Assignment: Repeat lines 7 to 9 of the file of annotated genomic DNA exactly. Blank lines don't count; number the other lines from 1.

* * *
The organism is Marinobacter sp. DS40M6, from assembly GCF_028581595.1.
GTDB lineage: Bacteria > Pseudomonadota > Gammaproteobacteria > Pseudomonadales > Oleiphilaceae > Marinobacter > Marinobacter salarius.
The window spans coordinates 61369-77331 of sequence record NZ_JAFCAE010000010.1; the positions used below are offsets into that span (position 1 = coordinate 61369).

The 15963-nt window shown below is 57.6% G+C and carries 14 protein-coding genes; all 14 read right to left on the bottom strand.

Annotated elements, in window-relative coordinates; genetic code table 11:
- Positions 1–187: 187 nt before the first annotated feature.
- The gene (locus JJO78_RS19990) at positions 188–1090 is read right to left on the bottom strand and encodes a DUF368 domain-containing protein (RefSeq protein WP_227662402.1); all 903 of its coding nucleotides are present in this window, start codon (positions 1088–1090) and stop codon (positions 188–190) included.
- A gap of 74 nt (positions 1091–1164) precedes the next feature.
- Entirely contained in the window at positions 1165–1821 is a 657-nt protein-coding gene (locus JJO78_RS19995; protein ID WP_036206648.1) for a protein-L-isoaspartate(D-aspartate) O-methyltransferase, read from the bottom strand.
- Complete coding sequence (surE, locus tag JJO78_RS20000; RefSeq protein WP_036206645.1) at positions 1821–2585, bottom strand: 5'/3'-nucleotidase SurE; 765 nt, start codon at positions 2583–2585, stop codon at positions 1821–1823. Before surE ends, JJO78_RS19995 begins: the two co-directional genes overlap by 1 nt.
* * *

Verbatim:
- The gene (locus JJO78_RS19990) at positions 188–1090 is read right to left on the bottom strand and encodes a DUF368 domain-containing protein (RefSeq protein WP_227662402.1); all 903 of its coding nucleotides are present in this window, start codon (positions 1088–1090) and stop codon (positions 188–190) included.
- A gap of 74 nt (positions 1091–1164) precedes the next feature.
- Entirely contained in the window at positions 1165–1821 is a 657-nt protein-coding gene (locus JJO78_RS19995; protein ID WP_036206648.1) for a protein-L-isoaspartate(D-aspartate) O-methyltransferase, read from the bottom strand.